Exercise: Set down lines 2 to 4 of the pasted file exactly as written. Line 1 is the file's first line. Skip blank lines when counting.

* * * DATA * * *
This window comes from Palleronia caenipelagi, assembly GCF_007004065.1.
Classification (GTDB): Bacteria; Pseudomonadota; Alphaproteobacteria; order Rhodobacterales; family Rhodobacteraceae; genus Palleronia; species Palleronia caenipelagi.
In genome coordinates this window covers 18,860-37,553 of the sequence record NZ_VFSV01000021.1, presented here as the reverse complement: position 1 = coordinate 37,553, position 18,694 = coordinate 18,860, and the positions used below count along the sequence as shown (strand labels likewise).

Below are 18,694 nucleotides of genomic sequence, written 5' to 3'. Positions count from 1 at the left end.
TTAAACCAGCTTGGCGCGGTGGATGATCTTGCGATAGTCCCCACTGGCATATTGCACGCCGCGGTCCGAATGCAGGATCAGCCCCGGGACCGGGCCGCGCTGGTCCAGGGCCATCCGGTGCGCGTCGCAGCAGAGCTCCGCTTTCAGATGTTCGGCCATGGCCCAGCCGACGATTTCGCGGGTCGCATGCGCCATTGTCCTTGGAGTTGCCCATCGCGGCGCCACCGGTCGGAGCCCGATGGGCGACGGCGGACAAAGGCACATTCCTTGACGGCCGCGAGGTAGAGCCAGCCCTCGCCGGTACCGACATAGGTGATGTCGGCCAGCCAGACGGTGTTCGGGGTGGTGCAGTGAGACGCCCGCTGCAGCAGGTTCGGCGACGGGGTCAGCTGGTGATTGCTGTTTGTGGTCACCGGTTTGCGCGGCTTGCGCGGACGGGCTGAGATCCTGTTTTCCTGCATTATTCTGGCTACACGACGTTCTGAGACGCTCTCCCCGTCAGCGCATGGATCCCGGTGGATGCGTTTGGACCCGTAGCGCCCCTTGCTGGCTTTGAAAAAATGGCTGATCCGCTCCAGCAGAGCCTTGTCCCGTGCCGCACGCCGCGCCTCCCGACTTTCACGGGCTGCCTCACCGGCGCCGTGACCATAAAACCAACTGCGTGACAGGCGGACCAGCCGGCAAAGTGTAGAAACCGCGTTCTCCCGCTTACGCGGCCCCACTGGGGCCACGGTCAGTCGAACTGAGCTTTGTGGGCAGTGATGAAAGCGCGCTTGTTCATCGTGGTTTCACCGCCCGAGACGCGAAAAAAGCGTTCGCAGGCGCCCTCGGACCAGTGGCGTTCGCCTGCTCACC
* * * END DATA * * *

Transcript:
Classification (GTDB): Bacteria; Pseudomonadota; Alphaproteobacteria; order Rhodobacterales; family Rhodobacteraceae; genus Palleronia; species Palleronia caenipelagi.
In genome coordinates this window covers 18,860-37,553 of the sequence record NZ_VFSV01000021.1, presented here as the reverse complement: position 1 = coordinate 37,553, position 18,694 = coordinate 18,860, and the positions used below count along the sequence as shown (strand labels likewise).

Below are 18,694 nucleotides of genomic sequence, written 5' to 3'. Positions count from 1 at the left end.